While Barr has been in the news lately for the Justice Department’s decisions surrounding Roger Stone’s sentencing and his frustrations with Trump tweeting about department business that should be independent of political pressure, the lunch is not expected to focus on those topics.
Barr’s visit has long been planned as part of the negotiations to reauthorize Foreign Intelligence Surveillance Act (FISA) surveillance authorities that are due to lapse on March 15, according to a source familiar with the planning.
For more than a year, Trump has railed against the secrecy surrounding the FISA court’s deliberations and for its 2016 decision to allow the FBI to monitor his former campaign aide Carter Page.
Earlier this month, Senate Judiciary Chairman Lindsey Graham requested interviews with 17 DOJ and FBI officials involved in that episode as part of his sweeping — and rapidly accelerating — probe into alleged malfeasance and political bias in the FISA process. Among the requested witnesses are former FBI Director James Comey and ex-Deputy Attorney General Rod Rosenstein. Graham has said he expects the committee to begin deposing witnesses this week or in early March.
Meanwhile, Senate Democrats will decamp to a secret location for their annual caucus retreat Wednesday evening and Thursday morning.
Budget hearings galore
Committees in both chambers will spend much of the week holding hearings on the Trump administration’s fiscal 2021 budget request.
The Senate will kick things off Tuesday, with Health and Human Services Secretary Alex Azar and acting Homeland Security Secretary Chad Wolf appearing for separate hearings before the Appropriations subcommittees that oversee their agencies.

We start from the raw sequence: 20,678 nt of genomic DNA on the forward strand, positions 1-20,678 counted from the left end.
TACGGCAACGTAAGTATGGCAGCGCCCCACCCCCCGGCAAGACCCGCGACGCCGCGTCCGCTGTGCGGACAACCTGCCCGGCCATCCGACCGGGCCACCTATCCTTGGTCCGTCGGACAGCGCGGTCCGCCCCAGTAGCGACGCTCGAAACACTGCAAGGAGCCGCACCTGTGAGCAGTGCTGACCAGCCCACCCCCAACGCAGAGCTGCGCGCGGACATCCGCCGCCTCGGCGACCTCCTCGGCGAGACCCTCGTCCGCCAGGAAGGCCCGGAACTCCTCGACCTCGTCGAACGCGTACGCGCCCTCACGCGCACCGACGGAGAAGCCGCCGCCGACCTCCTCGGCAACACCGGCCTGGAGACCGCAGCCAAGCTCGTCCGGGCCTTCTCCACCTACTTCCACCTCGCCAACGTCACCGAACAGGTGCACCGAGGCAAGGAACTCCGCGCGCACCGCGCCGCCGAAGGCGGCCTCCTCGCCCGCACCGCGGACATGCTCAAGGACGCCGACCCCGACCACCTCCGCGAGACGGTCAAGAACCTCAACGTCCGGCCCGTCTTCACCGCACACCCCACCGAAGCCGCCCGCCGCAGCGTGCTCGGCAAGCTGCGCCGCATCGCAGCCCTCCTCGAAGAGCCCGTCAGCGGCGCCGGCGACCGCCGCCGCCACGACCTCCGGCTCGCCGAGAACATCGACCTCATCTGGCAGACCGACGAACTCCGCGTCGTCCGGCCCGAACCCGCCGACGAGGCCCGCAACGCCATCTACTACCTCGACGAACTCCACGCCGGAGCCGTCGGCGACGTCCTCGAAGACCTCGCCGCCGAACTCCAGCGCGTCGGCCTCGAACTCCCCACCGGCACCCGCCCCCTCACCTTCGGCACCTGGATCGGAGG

Azar and Wolf will testify before their House subcommittees Wednesday, as will two Justice Department officials. Azar will be back for a third day Thursday to testify before the House Ways and Means Committee.
Other budget hearings in the Senate on Tuesday include the Armed Services Committee examining the European Command and Transportation Command requests and the Energy and Natural Resources Committee considering the Forest Service proposal.
On Wednesday, Small Business Administrator Jovita Carranza will appear before the House Small Business Committee for the first time since she was sworn in last month. She will address the SBA budget request.
In non-budget news, the House and Senate Veterans’ Affairs committees on Wednesday will combine forces to receive legislative proposals from various veterans service organizations. The House panel will also hold a hearing Thursday on the budget request from the Department of Veterans Affairs.
The House Armed Services Committee will look at the defense budget request, with Defense Secretary Mark T. Esper and Joint Chiefs of Staff Chairman Mark Milley testifying Wednesday and Navy, Marine Corps, Air Force and Space Command leaders testifying Thursday.
Education Secretary Betsy DeVos, Transportation Secretary Elaine Chao, Energy Secretary Dan Brouillette and Customs and Border Protection acting Commissioner Mark A. Morgan will defend their budget requests before their various House Appropriations subcommittees on Thursday, as will officials from the Defense Department, Forest Service, Government Accountability Office and Library of Congress.
Former acting Director of National Intelligence Joseph Maguire had been scheduled to testify Thursday in a closed House Defense Appropriations Subcommittee hearing on worldwide threats. It was not immediately clear if Richard Grenell, the U.S. ambassador to Germany whom Trump named as the new acting DNI effective Thursday, would appear in his place.
The House Energy and Commerce Committee will discuss the Environmental Protection Agency’s request with Administrator Andrew Wheeler on Thursday.
The House Budget Committee will hold a members day hearing Thursday to gather input on budget priorities despite Chairman John Yarmuth having already decided not to do a budget resolution this year.
Niels Lesniewski and Lauren Clason contributed to this report.